Treating Your Waste to Meet the Land Disposal Restrictions (LDRs)
Most hazardous wastes may not be land disposed unless they meet "treatment standards. "The Land Disposal Restrictions (LDR) program requires that the waste is treated to reduce the hazardous constituents to levels set by EPA, or that the waste is treated using a specific technology. It is your responsibility to ensure that your waste is treated to meet LDR treatment standards before it is land disposed. (See below for a description of required LDR notices.) Most

SQGs probably will have their designated TSDF do this treatment. If you choose to treat your waste yourself to meet LDR treatment standards, there are additional requirements including waste analysis plans, notifications, and certifications. To learn about these requirements call the RCRA Hotline, your state agency, or EPA Regional office, and consult 40 CFR Part 268.

Regardless of where the waste is being sent, for each shipment of waste subject to LDRs you must send the receiving TSDF or recycler an LDR notice. This notice must provide information about your waste, such as the EPA hazardous waste code and the LDR treatment standard. The purpose of this notice is to let the TSDF know that the waste must meet treatment standards before it is land disposed. There is no required form for this notice, but your TSDF may provide a form for you to use. A certification may also be required in specific situations. Call the RCRA Hotline, your state agency, or EPA regional office and consult 40 CFR Part 268 for help with LDR notification and certification requirements.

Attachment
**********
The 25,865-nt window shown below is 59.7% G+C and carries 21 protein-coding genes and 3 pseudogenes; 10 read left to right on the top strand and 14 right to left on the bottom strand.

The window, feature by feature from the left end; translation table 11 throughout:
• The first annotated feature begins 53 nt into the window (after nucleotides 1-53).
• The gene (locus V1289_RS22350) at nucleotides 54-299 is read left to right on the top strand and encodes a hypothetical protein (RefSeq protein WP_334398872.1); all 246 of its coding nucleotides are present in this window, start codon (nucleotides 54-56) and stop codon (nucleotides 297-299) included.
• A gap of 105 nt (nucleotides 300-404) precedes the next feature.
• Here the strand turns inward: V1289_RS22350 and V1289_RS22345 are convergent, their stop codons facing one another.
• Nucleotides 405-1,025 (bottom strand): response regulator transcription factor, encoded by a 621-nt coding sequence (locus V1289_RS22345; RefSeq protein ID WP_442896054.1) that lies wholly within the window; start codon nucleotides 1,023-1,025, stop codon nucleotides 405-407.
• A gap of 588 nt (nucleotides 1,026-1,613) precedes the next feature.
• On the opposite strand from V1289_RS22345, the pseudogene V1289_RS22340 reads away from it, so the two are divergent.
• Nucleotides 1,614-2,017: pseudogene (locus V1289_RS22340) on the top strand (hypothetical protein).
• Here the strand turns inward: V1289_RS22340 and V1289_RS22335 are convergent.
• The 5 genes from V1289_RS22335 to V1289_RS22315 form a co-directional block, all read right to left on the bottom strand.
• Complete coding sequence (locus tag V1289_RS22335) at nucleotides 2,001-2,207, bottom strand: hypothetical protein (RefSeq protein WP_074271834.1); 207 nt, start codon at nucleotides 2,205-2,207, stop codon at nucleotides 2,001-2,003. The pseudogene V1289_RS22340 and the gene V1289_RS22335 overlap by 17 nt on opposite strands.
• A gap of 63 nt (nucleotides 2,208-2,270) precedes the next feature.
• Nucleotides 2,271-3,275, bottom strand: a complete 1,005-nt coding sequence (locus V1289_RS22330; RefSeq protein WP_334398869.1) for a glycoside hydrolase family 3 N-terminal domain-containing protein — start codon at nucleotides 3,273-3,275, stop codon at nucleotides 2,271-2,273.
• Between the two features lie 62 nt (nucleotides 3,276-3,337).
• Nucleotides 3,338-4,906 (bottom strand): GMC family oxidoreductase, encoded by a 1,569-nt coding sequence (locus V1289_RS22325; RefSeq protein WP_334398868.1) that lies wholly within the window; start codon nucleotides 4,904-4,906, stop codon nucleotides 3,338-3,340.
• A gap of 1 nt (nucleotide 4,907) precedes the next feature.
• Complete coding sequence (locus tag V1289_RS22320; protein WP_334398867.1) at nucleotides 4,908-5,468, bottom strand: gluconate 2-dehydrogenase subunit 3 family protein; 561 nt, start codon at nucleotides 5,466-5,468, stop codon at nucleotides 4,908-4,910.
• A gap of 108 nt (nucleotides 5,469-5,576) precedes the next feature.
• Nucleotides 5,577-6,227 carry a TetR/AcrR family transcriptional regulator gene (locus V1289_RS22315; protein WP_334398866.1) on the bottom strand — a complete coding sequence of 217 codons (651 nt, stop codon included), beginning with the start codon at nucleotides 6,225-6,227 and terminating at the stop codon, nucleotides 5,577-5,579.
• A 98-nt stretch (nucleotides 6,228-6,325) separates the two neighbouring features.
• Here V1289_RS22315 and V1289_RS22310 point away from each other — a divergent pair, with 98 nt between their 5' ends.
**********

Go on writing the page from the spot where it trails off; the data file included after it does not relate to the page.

The information contained in this site is provided for your review and convenience. It is not intended to provide legal advice with respect to any federal, state, or local regulation.
You should consult with legal counsel and appropriate authorities before interpreting any regulations or undertaking any specific course of action.

Please note that many of the regulatory discussions on STERC refer to federal regulations. In many cases, states or local governments have promulgated relevant rules and standards
that are different and/or more stringent than the federal regulations. Therefore, to assure full compliance, you should investigate and comply with all applicable federal, state and local regulations.